An evening with Rebecca Solnit, Rebecca Snedeker & Lydia Pelot-Hobbs,
authors of Unfathomable City: A New Orleans Atlas
Sunday, October 27, 5pm
Due to popular demand, we will move en masse across the Union St Bridge to Show Room Gowanus to accommodate the demand for this event. Come early to see the exhibition, then walk the 1/2 block with us at 5pm for the event.
As part of our yearlong exploration of Water and our current exhibition, Containment, we are pleased to host Rebecca Solnit and co-authors for a discussion of New Orleans history, told as a history of containment and outbreak—of water, of disease, of power, of poison, of truth, of populations.
Rebecca Snedeker and Rebecca Solnit’s Unfathomable City: A New Orleans Atlas describes, with the help of dozens of contributors including cartographers, writers, artists, and scholars, this remarkable place of convergence and divergence in 22 maps and essays.
Subjects include the failed attempts to control the Mississippi River via levees and engineering works, the poor via prisons and repression, the invisible contamination of lead and of lies that have so impacted the city, the toxic seepage of oil from the BP spill, segregation and resistance, the utopian proposal for a city that welcomes water in instead of shutting it out, the porousness of race and culture in the creation of the great hybrid art forms of the city and in its erotic life.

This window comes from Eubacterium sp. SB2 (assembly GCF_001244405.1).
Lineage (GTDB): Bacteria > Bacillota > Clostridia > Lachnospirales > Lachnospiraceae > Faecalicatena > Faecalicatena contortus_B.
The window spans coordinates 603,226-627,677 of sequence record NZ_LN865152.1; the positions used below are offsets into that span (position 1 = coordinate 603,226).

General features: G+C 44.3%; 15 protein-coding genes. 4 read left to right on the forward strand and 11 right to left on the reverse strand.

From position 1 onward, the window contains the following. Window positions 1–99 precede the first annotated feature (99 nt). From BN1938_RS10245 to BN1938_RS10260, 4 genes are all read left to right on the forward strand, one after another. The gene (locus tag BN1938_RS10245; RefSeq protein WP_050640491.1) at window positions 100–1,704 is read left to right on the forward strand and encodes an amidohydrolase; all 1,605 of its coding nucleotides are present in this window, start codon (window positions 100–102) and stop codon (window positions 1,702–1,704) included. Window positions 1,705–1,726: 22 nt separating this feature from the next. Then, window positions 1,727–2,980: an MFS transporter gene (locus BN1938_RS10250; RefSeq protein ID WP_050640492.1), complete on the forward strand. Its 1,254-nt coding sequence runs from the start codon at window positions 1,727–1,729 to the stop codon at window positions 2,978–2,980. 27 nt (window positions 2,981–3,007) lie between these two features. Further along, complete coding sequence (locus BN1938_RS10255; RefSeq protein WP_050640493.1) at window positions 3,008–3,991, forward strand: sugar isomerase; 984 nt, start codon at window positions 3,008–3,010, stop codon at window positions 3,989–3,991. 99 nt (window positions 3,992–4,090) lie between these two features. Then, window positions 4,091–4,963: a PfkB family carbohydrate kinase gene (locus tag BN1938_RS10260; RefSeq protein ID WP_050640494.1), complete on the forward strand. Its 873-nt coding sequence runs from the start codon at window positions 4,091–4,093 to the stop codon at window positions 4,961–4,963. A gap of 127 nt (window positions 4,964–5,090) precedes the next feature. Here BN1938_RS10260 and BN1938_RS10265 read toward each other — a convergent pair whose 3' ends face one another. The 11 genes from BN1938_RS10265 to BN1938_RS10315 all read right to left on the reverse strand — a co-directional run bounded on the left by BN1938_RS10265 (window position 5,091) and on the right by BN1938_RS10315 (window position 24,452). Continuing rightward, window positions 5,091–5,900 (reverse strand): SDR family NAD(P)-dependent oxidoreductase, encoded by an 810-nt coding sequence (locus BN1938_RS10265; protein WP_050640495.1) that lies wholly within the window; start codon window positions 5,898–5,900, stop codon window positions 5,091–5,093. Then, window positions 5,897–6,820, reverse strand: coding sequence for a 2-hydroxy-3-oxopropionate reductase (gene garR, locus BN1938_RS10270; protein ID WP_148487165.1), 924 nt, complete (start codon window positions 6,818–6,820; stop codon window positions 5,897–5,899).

Please Note: Admission is strictly first come, first served (no seat saving) due to limited seating capacity.
Rebecca Solnit is the author of many books, including Savage Dreams, Storming the Gates of Paradise, and Infinite City: A San Francisco Atlas.
Rebecca Snedeker is an Emmy Award–winning documentary filmmaker who has produced several feature films that take place in her native New Orleans, including By Invitation Only, Witness: Katrina, and Land of Opportunity.
Lydia Pelot-Hobbs is a writer, facilitator, and activist-scholar whose work has appeared in Left Turn Magazine, the Indypendent, the Oyster Knife, and Monthly Review Zine.
These programs are supported in part by public funds from the
New York City Department of Cultural Affairs.